Before the holidays, Dave Harrold wrote a post, A Wee Bit More About Safety Instrumented Systems, in his Dave @ AFAB Group blog. He describes his work with Dr. Angela Summers, founder/president of SIS-Tech Solutions on a guidelines book for the global IEC 61511 safety standards. Dave also referenced an SIS-related Q&A article Angela wrote for Flow Control magazine.
I forwarded the post and Flow Control article link to Riyaz Ali, whom you may recall from an earlier post. Riyaz wanted to add to the conversation and make three specific points in reference to the Flow Control article.
On the question regarding the use of digital valve positioners to perform partial testing and its relationship to the proof test interval, Riyaz agrees that the proof test is far more than a partial stroke test. The proof test can be performed on a final control element either on-line when a bypass valve exists or offline when the process is shutdown, such as during a plant turnaround. Many process manufacturers do not have large bypass valves and seek to extend the interval between plant turnarounds as long as possible. The on-line partial stroke testing provided by digital valve positioners can help extend the time between proof tests. They do not replace these tests. Riyaz points to a Control Engineering magazine article authored by Dr. Summers, Partial Stroke Testing of Safety Block Valves, in which she points out:
Also affecting the SIL is diagnostic coverage and testing intervals of partial-stroke testing to supplement full-stroke testing to reduce a block valve’s PFD.
Being a mechanical item, testing of SIS “Final Control Element” offers challenges but at the same time represents a significant failure contributor to SIF loop. Partial stroke test by digital valve positioners not only allows “audit documentation” but also allows diagnostics health of valve, a key feature to improve reliability of SIF loop.
Riyaz did take exception to a statement in the article about throttling valves:
Positioner failures are the leading cause of control failure, so the positioner should not be used to actuate the valve in an SIS application when preventing events associated with a loss of control. Instead, a solenoid-operated valve should be used to independently close the control valve.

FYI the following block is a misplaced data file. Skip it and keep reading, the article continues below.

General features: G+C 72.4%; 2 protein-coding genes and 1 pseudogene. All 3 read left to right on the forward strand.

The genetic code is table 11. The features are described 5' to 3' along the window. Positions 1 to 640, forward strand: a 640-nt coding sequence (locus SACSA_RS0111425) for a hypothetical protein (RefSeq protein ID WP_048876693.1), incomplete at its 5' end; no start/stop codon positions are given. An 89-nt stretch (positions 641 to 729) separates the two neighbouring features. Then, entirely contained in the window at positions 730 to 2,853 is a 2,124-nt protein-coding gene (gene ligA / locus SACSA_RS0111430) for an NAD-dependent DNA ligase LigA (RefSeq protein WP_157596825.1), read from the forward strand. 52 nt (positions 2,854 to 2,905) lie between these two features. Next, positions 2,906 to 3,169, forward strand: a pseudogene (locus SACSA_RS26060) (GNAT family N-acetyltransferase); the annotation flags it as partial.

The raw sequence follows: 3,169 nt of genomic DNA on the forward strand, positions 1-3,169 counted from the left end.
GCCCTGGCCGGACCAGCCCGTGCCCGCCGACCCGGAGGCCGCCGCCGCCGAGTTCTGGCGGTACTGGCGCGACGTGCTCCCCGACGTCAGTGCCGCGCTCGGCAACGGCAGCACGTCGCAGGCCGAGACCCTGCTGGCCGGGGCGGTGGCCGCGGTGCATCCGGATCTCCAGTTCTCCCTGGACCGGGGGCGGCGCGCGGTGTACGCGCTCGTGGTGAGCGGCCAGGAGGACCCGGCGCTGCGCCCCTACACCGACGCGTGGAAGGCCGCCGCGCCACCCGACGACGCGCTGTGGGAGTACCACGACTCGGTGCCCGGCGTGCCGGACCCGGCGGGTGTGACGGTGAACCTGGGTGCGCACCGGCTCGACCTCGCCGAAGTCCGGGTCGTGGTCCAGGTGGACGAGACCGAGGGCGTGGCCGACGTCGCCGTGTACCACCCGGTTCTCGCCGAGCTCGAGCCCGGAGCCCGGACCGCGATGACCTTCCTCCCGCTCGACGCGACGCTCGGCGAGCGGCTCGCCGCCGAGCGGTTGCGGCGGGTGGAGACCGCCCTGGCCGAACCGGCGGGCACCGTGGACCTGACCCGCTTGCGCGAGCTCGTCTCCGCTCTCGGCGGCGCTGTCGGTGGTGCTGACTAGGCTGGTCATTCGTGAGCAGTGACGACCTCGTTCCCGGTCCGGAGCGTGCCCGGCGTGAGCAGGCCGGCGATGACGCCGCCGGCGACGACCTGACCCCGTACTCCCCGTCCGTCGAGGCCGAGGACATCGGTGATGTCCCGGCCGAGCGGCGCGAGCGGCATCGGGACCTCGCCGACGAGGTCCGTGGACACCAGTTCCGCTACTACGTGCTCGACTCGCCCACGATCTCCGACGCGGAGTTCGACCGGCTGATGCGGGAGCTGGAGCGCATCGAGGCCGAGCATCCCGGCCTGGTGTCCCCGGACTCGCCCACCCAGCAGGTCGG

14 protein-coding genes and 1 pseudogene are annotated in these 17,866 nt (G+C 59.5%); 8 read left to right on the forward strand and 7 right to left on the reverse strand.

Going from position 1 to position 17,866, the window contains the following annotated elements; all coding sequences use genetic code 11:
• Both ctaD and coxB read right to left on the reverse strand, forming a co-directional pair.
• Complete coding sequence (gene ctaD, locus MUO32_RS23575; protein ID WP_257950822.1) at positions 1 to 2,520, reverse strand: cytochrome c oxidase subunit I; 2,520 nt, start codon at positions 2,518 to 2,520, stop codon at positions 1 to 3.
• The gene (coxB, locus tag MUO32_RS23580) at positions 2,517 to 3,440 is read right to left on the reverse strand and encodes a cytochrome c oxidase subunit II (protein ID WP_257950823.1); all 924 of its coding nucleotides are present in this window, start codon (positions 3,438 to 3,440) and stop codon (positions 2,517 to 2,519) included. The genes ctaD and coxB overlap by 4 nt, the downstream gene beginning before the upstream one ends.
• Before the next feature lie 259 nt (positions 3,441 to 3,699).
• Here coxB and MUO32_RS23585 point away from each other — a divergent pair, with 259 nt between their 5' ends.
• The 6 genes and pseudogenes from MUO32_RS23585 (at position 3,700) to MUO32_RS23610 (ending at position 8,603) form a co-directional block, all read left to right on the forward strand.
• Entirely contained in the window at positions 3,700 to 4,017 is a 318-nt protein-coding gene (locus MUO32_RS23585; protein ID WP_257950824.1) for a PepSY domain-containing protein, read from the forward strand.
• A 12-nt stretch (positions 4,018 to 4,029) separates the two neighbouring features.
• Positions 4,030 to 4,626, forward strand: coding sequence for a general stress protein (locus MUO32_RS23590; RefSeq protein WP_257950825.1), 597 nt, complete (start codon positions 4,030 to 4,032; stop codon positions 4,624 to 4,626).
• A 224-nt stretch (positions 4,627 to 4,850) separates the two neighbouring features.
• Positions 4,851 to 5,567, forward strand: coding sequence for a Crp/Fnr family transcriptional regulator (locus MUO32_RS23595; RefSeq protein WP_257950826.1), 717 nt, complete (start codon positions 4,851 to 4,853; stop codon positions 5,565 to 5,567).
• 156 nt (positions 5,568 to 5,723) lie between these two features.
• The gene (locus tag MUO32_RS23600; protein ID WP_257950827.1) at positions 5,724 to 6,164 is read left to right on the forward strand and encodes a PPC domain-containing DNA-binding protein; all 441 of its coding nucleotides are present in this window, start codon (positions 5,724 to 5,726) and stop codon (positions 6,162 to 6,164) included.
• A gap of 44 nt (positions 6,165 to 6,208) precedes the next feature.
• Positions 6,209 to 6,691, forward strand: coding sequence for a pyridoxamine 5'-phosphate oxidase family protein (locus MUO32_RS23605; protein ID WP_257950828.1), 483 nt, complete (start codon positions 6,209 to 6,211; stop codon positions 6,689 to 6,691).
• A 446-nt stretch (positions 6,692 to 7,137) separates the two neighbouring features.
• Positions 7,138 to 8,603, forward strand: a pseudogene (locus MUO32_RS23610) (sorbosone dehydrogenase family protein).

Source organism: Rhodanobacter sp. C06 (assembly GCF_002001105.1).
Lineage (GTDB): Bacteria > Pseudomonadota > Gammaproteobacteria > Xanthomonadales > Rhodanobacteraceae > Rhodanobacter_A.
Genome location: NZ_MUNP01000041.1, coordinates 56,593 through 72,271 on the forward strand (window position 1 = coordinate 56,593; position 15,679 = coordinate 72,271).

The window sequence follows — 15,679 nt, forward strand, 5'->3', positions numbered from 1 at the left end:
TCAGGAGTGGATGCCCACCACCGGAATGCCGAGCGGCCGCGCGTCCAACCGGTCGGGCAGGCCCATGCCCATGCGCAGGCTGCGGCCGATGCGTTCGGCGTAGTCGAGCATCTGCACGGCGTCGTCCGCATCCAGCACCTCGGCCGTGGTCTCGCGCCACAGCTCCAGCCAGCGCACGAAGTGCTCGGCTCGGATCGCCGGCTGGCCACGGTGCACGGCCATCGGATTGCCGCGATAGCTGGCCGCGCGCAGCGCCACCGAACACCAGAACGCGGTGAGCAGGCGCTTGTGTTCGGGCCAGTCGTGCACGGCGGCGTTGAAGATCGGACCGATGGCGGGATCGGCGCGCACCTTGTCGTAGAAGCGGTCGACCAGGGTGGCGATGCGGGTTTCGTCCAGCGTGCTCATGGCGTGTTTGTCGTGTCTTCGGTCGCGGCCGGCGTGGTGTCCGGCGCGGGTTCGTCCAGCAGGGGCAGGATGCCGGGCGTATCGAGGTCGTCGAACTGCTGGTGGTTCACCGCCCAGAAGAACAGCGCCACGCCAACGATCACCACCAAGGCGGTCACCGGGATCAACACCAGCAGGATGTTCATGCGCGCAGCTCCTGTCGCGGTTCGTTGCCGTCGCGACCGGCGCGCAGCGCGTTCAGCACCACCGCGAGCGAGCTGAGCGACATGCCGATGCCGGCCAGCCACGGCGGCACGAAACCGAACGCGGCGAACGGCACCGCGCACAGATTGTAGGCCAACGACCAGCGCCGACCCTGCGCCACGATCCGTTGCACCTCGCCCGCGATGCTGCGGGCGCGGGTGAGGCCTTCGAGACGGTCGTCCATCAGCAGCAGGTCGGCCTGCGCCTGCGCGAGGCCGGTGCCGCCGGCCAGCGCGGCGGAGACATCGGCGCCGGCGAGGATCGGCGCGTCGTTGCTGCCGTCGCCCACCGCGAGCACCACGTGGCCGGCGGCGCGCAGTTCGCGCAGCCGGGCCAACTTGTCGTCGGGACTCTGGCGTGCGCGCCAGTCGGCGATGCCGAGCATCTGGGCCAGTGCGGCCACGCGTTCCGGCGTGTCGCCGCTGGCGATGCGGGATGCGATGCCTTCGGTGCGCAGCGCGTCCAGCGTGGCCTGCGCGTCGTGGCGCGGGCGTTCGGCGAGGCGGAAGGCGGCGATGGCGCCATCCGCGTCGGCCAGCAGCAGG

He notes that control valves are better geometrically designed with proper actuator and valve plug connection to reduce hysteresis, dead motion, sticktion, backlash etc., compare to shut down valves those are typically keyed shaft and mainly used for On and Off function. The main concern for shut down valves is stuck condition. If initial inertia force is broken during normal exercise of valve either through partial stroke test or by modulating through DCS signal, it is very likely that valve will be available during a safety demand, when required to bring the process to safe state.
His final point is on the question regarding smart positioners for partial stroke testing of smart valves. Positioners operated by air have been used in process control industries for years to improve performance of control loop. It is becoming rarer to come across a process loop not without positioners, especially where the application improved process variability. Based on its usage and benefits in process control, process manufacturers have started using them for Safety Instrumented Systems also. Riyaz agrees with Dr. Summers comment that positioners have smaller orifice but any thing larger than 8″-12″ size valve, even otherwise a Quick Exhaust Valve or similar mechanical device will be used, if fast stroking speed is desired. Len Laskowski adds that the driving factor is process safety time. Many times larger valves do not need to close in one or two seconds, and in fact require a more controlled closure to avoid negative effects on process and utility equipment. It all hinges on the process safety time for each application.
Positioners by design are to bleed very small air to keep the air flowing as well keep pressure higher than atmospheric so as avoid any external atmospheric corrosive gas getting inside the housing. Also during partial stroke test positioners exhaust and fill the air, which makes its mechanical parts moving and avoid any build up.
Digital valve positioners allows partial stroke testing, while process is running and provides date and time stamp of test with capability to store and compare test results. Also, being a microprocessor based, these positioners allow remote testing and retrieval of data remotely. The main advantage is predictive maintenance by providing valve degradation analysis, which is important to critical valves in safety related systems. If by any chance valve is stuck, digital valve positioners are capable of providing alerts to operators to fix the problem.